With great power comes great responsibility. With the release of affordable DSLRs (aka, the fancy cameras with the complex lenses) came an ocean of new “photography studios” (if I could air quote any harder, my fingers would snap right off). While most are rubbish, it makes sense, really: if you own a camera that makes it difficult to screw up a photo and have the skill to purchase and install Photoshop, you can come up with some decent-looking photos. It’s not surprising then that these amateurs can also use the tools of the trade and their complete lack of artistic ability to completely destroy those images. The latest tool in their chest of abomination? High Dynamic Range. And with a recent development in off-the-shelf tech, AMP is bringing us horrible-looking HDR photography (like the murky, blown out shot of Tokyo above) to us in 1080p at 24 frames per second. I fear for the future of our species.
What the heck is it, Nick?
I’m so glad you asked! The problem with high dynamic range photography is that in the right hands, it’s one of the coolest things. Unlike 3D, which ruins everything, HDR is a tool that’s been used responsibly by real, honest-to-god professionals for years. So what is it? Have you ever stepped outside into a bright sun and had to wait while your eyes adjust? That’s the biological cameras that we know as ‘eyes’ adjusting exposure (or ISO in photographer lingo). Our eyes, like a camera, have a limited range of light that we can absorb at any time, this is a large reason why our night vision is so awful, our eyes can’t adjust to super low lighting.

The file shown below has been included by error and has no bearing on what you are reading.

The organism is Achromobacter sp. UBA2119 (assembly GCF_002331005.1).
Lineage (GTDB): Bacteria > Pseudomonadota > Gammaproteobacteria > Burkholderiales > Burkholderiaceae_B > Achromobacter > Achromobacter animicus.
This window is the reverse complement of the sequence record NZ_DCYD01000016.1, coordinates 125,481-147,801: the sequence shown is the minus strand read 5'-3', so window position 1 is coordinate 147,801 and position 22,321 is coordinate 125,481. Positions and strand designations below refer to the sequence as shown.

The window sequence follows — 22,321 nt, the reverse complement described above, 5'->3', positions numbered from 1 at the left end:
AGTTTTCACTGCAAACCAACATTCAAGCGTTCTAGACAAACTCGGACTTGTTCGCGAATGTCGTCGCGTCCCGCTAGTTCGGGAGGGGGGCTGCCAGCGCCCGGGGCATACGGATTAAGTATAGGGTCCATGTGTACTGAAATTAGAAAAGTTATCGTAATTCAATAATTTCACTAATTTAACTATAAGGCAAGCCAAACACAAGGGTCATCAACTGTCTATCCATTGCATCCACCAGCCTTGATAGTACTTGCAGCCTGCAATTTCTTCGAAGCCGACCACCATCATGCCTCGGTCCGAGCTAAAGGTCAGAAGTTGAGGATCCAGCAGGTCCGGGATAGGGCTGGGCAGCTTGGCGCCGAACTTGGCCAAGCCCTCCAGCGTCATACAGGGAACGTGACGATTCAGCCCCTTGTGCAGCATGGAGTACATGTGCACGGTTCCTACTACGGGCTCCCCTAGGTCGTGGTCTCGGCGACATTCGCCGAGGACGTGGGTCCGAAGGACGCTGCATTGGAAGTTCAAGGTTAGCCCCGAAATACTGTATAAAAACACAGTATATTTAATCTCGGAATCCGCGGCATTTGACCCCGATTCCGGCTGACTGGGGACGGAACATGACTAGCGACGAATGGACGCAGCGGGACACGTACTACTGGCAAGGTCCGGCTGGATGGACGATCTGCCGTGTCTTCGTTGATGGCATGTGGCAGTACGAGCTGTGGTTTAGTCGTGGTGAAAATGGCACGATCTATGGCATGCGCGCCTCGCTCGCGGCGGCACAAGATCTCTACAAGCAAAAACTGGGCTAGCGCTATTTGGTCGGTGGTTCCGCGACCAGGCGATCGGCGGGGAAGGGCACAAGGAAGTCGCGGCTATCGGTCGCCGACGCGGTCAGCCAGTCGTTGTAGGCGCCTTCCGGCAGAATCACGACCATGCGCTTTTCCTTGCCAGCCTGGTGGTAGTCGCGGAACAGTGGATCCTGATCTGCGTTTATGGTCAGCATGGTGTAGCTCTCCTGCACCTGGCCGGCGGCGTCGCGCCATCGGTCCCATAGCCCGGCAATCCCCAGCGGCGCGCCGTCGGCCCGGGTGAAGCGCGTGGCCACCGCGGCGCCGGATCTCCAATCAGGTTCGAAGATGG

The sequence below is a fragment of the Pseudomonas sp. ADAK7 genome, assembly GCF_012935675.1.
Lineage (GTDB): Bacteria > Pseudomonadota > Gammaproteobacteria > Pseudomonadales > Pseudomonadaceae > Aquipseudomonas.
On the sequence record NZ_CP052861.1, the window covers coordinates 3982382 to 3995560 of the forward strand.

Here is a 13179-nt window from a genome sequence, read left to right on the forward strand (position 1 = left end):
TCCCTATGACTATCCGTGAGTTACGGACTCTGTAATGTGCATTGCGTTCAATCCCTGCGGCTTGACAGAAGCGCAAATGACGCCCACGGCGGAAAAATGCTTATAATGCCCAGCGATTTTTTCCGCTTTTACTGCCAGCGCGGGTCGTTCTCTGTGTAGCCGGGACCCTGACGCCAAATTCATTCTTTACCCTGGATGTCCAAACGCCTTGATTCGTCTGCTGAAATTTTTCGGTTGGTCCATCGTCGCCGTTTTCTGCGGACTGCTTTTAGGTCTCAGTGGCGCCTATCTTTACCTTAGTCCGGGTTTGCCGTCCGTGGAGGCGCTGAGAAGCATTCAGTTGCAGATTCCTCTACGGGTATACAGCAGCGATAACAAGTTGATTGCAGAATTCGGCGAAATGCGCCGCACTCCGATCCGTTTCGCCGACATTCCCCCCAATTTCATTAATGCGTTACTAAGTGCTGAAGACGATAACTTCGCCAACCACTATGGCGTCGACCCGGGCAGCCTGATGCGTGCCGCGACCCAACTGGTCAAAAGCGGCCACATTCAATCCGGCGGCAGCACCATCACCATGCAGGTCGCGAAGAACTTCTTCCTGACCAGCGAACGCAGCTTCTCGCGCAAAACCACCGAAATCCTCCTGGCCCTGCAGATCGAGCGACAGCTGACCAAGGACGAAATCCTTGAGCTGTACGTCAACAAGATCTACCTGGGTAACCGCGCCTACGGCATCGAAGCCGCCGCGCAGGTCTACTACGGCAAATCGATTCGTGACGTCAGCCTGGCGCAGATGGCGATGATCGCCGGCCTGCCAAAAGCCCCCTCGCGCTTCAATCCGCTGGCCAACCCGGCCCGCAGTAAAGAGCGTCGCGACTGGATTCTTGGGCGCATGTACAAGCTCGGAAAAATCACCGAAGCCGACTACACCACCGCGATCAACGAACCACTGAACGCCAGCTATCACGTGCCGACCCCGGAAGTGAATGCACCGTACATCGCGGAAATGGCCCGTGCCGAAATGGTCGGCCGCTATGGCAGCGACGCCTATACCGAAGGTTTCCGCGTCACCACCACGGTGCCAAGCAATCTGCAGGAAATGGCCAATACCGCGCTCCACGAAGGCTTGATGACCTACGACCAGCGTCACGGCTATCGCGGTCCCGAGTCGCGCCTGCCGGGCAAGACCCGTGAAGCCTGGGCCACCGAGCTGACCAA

Cameras work the same way. Depending on your exposure, you’re going to get images of different lighting conditions. Highlights are blown out in bright light, lowlights disappear in low light, and so you have to adjust to see them. HDR then, is the composite of multiple shots to create a more ‘even’ exposure across the spectrum. It’s called high-dynamic range because you’re seeing a larger spectrum of light in a single image than you normally would. In the example below, you see the original series of images and then see the master image that blends these all together for an even exposure.
So what are you ragging on about? That doesn’t look that bad?
It is! Primarily because people abuse the heck out of it, like lens flares were so en vogue in the late 90s. The even-ing of these exposures is called tone mapping, which can be used decently to create a better picture (like the one below) or can be exaggerated slightly to create a painterly effect, as in the shot above.
HDR used properly.
And then of course, there’s going to be the horde of amateur clowns that are going to abuse it by layering on too many pictures and misusing their Photoshop/Lightroom-provided powers. Then we end up with these:
One of the pictures in this shot might’ve been a decent one. Maybe.
This looks like an evening after an episode of food poisoning. Too much even-ing has reduced this to an unnatural wash of color.
Wow Nick, that is truly terrible!
It gets worse! Processes like these, which take many images at once with a complex algorithm had traditionally only been done in post, after all the pictures had been taken. Cameras are now getting powerful enough that they can process these images, 3-4 per frame, at 30hz (or 30 times per second). This has practical applications for security systems (like Sony’s View-DR system) where washed out imagery obscures critical detail, in much the same way that higher refresh rates on TVs is better for critical action, like sports games.
Together, however, these are monstrosities for film. The newly unveiled AMP camera is now promising HDR photography for filmmakers and it’s possibly the worst thing that could happen to movies. Once again, technology is being touted to improve art and it can only seek to ruin it. Watch their promotional video below.
Once fanciful and delicately timed photography now becomes a bizarre mix of color and contrast. I don’t even need to say much more, the video is terrifying enough as is.
Please, HDR, go away. PLEASE.